Chances are, if you’re in Bluegill territory, you’re also in Perch territory. Bluegill and Perch are some of the most popular game fish in North America across anglers of all ages and expertise levels. These fish aren’t just fun to catch; they’re unique. We’re here to focus on what makes them special. Find out how to tell the difference between perch vs bluegill.
Is a Perch the Same as a Bluegill?
The short answer is, no. Perch and Bluegill are not the same fish.
In this post we’re referring to the Yellow Perch, Perca flavescens, and the Bluegill, Lepomis machrochirus. Both are freshwater fish that have native territory in the United States. However, they are different species and belong to different families.
What’s the Difference Between Yellow Perch vs Bluegill?
For starters, these fish are from two different families. The Yellow Perch belongs to the Percidae family whereas the Bluegill belongs to the Sunfish family. This division makes them completely different species.
Perch and Bluegill both have unique coloration and distinct features, making it easy to tell them apart if you happen to come across a pair. While their habitats do overlap, they also have unique preferences that we’ll touch upon below.
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What is a Yellow Perch?
Yellow Perch are also referred to simply as perch, preachers, or striped perch. They’re a popular game fish in North America. Perch are also known to be bony fish, but still considered good eating. The Yellow Perch in particular stands out due to its noticeable coloration.
Yellow Perch can be caught in pretty much any North American season, and are popular in ice fishing.
What is a Bluegill?
Bluegill belong to the Sunfish family, and are also known as an awesome panfish. That means they’re the perfect size for frying up. Being a potential item on the menu makes them a favorite of fishermen all throughout North America, as they have a wide range.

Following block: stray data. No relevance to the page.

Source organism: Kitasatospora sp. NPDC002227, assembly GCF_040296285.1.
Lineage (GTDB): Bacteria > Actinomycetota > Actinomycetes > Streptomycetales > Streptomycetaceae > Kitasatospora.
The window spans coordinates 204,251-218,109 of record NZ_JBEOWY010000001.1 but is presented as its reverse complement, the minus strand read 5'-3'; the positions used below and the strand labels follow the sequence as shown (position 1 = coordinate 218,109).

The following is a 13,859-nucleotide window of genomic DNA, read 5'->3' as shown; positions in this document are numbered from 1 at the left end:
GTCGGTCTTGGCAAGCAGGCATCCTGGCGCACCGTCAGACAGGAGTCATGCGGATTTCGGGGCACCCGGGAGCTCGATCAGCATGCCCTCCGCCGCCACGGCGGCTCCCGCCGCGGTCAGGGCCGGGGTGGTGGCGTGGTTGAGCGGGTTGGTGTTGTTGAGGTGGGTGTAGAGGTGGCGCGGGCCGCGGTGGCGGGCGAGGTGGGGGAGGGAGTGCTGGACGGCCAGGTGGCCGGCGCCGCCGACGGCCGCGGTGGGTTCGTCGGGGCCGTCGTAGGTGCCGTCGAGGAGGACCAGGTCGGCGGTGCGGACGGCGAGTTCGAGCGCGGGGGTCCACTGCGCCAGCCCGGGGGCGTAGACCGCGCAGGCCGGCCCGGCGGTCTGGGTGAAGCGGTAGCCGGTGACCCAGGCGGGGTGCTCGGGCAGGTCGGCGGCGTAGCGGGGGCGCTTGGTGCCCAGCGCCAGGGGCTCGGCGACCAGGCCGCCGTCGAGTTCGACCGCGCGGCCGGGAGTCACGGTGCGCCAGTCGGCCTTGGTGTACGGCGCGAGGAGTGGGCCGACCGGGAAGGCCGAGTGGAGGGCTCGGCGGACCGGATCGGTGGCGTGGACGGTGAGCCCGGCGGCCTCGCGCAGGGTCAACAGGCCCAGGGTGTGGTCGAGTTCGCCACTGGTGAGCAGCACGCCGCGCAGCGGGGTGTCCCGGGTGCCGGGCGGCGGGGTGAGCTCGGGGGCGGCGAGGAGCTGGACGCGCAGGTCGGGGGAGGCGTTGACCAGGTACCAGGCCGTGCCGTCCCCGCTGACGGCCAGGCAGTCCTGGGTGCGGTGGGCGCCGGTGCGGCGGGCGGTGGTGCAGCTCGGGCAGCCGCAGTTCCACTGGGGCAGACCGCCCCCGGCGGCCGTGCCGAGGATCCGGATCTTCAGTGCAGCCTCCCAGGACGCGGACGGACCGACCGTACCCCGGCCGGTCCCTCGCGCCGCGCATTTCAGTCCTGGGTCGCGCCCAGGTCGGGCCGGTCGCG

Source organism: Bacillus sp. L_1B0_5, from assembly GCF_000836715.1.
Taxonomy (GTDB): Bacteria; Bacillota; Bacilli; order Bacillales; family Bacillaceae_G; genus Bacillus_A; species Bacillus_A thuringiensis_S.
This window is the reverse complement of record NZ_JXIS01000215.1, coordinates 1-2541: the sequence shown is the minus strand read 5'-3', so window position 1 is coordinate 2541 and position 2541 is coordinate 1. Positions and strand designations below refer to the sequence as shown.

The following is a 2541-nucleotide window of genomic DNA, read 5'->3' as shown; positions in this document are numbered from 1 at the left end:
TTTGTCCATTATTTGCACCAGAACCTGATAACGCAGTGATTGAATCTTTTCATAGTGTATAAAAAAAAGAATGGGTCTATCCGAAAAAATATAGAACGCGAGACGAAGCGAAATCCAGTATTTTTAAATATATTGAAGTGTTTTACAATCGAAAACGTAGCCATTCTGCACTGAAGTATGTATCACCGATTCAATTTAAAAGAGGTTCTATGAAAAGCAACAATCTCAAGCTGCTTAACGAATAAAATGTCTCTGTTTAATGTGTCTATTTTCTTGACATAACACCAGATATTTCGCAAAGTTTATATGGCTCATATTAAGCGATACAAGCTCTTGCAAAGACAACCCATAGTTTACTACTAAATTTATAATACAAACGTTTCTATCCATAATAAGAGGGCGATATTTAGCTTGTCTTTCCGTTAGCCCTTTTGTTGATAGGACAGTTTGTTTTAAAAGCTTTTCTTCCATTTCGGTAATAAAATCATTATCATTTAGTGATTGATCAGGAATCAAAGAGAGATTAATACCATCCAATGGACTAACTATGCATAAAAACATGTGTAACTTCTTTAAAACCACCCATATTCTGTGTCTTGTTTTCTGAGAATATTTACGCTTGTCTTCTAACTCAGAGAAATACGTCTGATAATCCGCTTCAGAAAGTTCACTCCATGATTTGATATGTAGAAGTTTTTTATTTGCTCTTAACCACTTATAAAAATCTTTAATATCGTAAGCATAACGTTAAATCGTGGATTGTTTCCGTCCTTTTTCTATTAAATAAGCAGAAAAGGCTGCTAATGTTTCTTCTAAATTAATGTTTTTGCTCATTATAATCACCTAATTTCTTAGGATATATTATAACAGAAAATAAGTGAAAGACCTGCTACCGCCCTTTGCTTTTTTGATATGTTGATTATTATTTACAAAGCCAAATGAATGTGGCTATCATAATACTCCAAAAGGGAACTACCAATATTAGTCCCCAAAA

Other factors playing into their popularity include heavy populations, hard hits, and enthusiasm no matter what bait you have on the line. Bluegill are a great starter fish for new anglers of all ages and can be fun to track down, as they’re not too picky about habitat.
How to Tell the Difference Between Bluegill vs Yellow Perch
The most obvious way to tell these two fish apart is their appearance. Here are some of the key things to pay attention to if you’re trying to figure out what fish is on your line:
- Dorsal & Anal spines
Short and sweet. Let’s dig into each item more to outline what exactly you want to look for when comparing these two species.
Yellow Perch vs Bluegill Size Differences
The average size of a Yellow Perch is anywhere from 7-8 inches, but depending on the habitat, they can reach up to 20 inches.
Bluegill, on the other hand, are often on the smaller side compared to the Perch. Most Bluegill will range on the smaller side of 4-12 inches, but it isn’t uncommon to find larger fish in stocked ponds where conditions let them practically double in size.
Yellow Perch vs Bluegill Shape Differences
What does shape have to do with anything? A quick glance at a Perch and Bluegill side by side will give it away.
Perch have more elongated, streamlined bodies that are thicker. They also have a blunt nose and long lower jaw. Bluegill, on the other hand, are closer to a disc-shape and have thinner bodies. Their mouths are small.
Yellow Perch vs Bluegill Dorsal Spines
Yellow Perch have two dorsal fins, the first being much larger than the second. The first dorsal fin, which looks like a fan, has 12-14 spines. The second has only 2-3 spines.
The Bluegill has fewer spines and only one long dorsal fin with a rounded tip. Their dorsal fine has anywhere from 9-11 spines, but on average has only 10.
Yellow Perch vs Bluegill Anal Fin Spines
Perch have 2 spines on their anal fins and Bluegill have 3.